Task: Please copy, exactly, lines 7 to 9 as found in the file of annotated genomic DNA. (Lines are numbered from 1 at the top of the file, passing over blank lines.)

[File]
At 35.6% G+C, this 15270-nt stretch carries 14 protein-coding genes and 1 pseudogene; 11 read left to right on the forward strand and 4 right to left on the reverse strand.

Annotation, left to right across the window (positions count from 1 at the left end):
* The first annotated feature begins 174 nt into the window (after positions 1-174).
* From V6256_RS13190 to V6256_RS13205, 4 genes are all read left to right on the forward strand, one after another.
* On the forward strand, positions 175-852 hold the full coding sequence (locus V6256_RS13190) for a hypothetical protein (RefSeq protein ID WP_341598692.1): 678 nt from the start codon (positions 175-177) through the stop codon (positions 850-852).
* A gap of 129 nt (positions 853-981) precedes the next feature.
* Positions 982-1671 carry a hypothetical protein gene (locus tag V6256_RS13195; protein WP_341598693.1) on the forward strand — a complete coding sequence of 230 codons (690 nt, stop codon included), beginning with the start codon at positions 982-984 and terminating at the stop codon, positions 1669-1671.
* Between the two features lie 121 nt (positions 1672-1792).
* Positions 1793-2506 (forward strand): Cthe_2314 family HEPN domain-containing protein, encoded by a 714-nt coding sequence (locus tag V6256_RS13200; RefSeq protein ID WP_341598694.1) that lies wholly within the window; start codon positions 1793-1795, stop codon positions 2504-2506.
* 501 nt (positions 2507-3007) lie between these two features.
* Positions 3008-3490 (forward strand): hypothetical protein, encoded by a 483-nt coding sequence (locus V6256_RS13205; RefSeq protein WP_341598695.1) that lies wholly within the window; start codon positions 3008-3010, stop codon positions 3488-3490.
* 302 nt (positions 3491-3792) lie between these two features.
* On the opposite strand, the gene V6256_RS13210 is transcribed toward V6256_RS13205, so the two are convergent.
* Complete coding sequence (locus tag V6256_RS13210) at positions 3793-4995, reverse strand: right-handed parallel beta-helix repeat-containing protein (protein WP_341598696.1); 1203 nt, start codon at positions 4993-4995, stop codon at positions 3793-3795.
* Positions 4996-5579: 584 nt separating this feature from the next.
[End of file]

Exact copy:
* Positions 982-1671 carry a hypothetical protein gene (locus tag V6256_RS13195; protein WP_341598693.1) on the forward strand — a complete coding sequence of 230 codons (690 nt, stop codon included), beginning with the start codon at positions 982-984 and terminating at the stop codon, positions 1669-1671.
* Between the two features lie 121 nt (positions 1672-1792).
* Positions 1793-2506 (forward strand): Cthe_2314 family HEPN domain-containing protein, encoded by a 714-nt coding sequence (locus tag V6256_RS13200; RefSeq protein ID WP_341598694.1) that lies wholly within the window; start codon positions 1793-1795, stop codon positions 2504-2506.